To my surprise and disappointment, they both obeyed me without hesitation to reveal nothing of interest. They made no sudden moves and even turned out their bowl-shaped caps to show me they were not hiding weapons.

That caused Marshall Myers to bust a gut laughing while keeping his gun trained on his quarry. “Oh no, you did not honestly think these two clowns were space yacht captains, did you?” he balked. “Christ Almighty, Aldrich, that’s hilarious and one scary ass thought. You must be one of those nitwit progressives. Think about it. Who the hell would get on a ship with two Arab mugshots on their boarding passes?”

He brought up a valid point even if it was rudely stated. All passengers were provided photos of the on-duty pilots on their boarding passes in case they needed or wanted to speak to them. This was implemented due to the fact that many of these flights included pilots in uniform as fellow passengers who were merely traveling to other jobs or off-world homes and had nothing to do with the ship’s operations. To help prevent them from being mistaken for the ship’s on-duty pilots everyone was shown who they were up front. How and why had I forgotten that basic fact?

Myers was still laughing at me loudly.

If this was a test of my abilities to cope with a relatively low-grade no hostage situation I was doing poorly. I wanted to say, no, that I thought they might have had concealed weapons, but held my tongue. Lying to a marshal to save face would have only resulted in another strike against me. I also had to guess whether or not Myers was an actual bigot or doing a very good job of pretending to be one. Then again, if two middle-eastern pilots had been pictured on our boarding passes it would have given even the most progressive-minded passengers cause to pause.

Which brought up another forgotten fact. These men were wearing traditional Afghan clothing. On-duty pilots were only allowed out of uniform when they were off-duty, which was basically only when they worked out or slept. All my training was sloshing around in my head and seeping out through my sweat glands as I reminded Gina that we still needed to locate those pilots asap, and a reliable translator as well. She informed us that she had already found a Baptist missionary worker on Deck C who could translate Dari to English but who insisted on doing so in another compartment.

Both Myers and I shot her a look as if to say, “No kidding.”

I pulled myself together then and thanked her for her much appreciate assistance in this matter. I also insisted that she quickly get some strong coffee into Myers who tamely agreed with that idea. Gina managed to make us all coffees in no time at all at the nearby bar. She even made some for the two uneasy suspects. The tension in the room was getting somewhat better but not knowing what became of our pilots was bothering us all. I decided to go with Marshal Myers’ gut instincts about these men despite his unprofessional consumption of scotch. I slammed one fist on the table top, and demanded to know what they had done with the pilots.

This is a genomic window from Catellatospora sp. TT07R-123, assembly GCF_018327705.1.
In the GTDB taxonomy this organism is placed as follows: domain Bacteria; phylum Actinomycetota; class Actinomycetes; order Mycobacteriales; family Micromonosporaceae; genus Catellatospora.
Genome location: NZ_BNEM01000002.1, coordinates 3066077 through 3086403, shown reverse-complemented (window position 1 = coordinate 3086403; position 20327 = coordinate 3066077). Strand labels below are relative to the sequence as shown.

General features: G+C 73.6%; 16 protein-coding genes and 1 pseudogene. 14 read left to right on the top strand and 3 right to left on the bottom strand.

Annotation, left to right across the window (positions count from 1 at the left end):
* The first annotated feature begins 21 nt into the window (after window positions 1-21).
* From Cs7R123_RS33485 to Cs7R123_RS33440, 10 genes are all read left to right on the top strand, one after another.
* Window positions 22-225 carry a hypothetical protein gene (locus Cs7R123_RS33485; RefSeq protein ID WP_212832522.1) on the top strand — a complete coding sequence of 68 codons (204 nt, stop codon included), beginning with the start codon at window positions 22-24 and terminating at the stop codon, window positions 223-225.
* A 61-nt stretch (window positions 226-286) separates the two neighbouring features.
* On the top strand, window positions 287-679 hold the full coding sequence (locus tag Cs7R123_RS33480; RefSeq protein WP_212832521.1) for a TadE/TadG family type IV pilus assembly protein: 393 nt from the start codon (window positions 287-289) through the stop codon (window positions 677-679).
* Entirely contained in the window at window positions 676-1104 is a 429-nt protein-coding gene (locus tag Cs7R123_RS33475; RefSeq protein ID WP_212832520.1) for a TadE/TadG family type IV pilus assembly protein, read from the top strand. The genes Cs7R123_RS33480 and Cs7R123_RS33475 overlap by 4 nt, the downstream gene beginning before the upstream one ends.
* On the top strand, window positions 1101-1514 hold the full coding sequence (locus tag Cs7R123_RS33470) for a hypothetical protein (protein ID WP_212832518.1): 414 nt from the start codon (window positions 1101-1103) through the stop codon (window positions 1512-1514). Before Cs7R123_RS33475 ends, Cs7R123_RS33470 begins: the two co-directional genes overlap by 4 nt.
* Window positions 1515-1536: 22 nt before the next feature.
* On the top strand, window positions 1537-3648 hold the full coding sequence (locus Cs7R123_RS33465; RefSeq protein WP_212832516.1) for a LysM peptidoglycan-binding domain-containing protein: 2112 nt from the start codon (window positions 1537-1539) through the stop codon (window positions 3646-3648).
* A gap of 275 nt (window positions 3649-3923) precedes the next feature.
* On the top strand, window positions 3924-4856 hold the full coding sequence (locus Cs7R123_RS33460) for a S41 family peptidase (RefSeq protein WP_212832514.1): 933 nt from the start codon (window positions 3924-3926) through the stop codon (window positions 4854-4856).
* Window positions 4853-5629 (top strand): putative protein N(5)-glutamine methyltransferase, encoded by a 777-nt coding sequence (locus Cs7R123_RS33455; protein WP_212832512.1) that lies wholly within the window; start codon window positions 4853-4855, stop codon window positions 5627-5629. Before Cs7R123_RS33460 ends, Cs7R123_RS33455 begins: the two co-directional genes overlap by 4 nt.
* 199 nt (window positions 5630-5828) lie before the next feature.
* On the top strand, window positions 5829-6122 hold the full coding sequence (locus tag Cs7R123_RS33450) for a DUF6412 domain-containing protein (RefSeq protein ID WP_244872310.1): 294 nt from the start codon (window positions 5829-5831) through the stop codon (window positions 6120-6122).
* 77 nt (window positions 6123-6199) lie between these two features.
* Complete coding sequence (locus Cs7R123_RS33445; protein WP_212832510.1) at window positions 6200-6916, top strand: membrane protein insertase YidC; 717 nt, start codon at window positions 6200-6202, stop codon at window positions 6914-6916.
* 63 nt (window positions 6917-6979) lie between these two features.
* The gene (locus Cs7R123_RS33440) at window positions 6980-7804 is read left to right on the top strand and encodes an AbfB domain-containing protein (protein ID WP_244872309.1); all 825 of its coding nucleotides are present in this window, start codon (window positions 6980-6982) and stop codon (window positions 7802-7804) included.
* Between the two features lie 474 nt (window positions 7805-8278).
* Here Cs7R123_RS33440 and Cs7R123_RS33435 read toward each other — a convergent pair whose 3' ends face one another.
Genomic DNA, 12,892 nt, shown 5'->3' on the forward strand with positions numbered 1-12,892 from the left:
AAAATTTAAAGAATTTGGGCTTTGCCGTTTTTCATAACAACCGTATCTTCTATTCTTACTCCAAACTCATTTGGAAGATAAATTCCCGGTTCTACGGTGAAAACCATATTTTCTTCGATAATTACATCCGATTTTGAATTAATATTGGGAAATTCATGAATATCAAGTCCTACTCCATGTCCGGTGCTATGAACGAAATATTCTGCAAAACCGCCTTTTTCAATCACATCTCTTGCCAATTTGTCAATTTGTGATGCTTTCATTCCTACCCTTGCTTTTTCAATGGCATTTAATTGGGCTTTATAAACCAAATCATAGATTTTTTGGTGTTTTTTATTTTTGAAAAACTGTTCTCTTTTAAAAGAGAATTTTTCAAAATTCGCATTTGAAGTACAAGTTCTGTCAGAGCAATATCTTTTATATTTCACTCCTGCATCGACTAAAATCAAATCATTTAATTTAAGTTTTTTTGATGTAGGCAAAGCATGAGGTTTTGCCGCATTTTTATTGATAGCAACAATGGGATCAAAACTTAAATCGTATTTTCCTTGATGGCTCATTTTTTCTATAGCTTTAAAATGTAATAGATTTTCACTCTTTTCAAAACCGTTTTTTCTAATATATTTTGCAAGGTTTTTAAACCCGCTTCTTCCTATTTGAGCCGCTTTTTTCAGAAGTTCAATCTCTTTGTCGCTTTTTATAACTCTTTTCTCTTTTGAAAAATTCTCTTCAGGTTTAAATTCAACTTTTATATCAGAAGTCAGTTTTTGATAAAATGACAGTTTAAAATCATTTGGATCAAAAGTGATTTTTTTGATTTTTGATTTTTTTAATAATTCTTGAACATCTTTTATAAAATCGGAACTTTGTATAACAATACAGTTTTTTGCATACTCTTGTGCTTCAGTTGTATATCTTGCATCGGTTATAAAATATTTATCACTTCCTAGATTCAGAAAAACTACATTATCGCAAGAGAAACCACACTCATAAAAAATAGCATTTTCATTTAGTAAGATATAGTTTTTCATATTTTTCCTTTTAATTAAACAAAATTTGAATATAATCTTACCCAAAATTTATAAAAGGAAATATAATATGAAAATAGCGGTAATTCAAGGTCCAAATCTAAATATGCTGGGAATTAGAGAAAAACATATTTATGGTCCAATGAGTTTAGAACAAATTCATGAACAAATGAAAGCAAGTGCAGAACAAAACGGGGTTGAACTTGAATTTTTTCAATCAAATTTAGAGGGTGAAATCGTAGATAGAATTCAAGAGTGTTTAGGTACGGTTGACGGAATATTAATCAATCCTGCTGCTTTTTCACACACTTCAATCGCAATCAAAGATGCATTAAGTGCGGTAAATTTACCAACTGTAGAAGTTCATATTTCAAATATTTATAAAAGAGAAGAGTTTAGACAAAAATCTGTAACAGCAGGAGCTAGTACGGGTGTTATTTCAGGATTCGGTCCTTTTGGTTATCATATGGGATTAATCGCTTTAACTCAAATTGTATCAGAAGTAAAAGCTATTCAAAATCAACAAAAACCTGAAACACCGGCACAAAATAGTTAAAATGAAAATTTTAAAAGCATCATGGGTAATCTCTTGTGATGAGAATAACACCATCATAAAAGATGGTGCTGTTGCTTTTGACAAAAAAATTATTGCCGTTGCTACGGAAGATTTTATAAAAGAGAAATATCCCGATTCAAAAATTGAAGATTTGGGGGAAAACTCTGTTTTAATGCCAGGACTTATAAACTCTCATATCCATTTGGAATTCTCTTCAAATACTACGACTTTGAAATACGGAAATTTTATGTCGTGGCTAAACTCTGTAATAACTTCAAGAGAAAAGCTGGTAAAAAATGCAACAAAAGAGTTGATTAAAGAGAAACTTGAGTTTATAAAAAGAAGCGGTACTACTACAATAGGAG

This rather loud outburst surprised everyone including myself. I waited for Myers to laugh at me again, but oddly enough, he didn’t. He slurped down his hot coffee with one hand while holding his gun up with the other. He knew that pilots were easy targets once they came off their securely locked bridges. It wouldn’t have been an unprecedented event. Four pilots had their throats slit in as many years while heading toward the dining hall or sitting in the ship’s cinema. A few years ago, two others met their maker in the locker room of the gym right after playing handball. Every time it was the act of terrorists.

Myers seemed to like that I took his side and backed me up by repeating my question in a quieter, but no less insistent tone, which made me feel slightly better about our working relationship. I should have sought him out as soon as the seatbelts signs turned off, but I stupidly assumed I had more time to do that. Instead, I spent all my time aboard the Orion observing passengers and jotting down my candid impressions of them as part of my field training. In hindsight that was dumb. I could have been on this case from the beginning instead of playing catchup with a guy who may not have had so much to drink if he had company early on. Who knows, I may have even been a valuable resource to him, although I could not imagine how at that very moment.

The Afghans just kept looking at each other, shaking their heads, and repeatedly saying, “Please sirs, we know nothing about these men. No, nothing.”

“Look here, Asef and Javad,” I said, “dozens of ship’s personnel have been out searching for the pilots while we’ve all been sitting here. The fact that they haven’t yet been found looks as if something has befallen them both. Otherwise they’d be here or they’d answer our calls or someone would have found them by now.”

“Please, sir, we know nothing,” was all they could say.

The translator showed up just then with an entourage of assorted people: ship stewards, fellow Baptists, and a few curious passengers. She was a young black woman who stood timidly near the doorway without coming inside the lounge. Gina brought her the cases of documents and asked her to make a quick assessment of their content. Shortly afterward she returned to report that they appeared to be travel logs like those passengers read on inflight viewers.

Looking at Myers only Asef said, “Yes, sir, that is correct just as we told you. We are paid travel writers, but you say no, that we are terrorists. We show off-worlders what Earth is like.”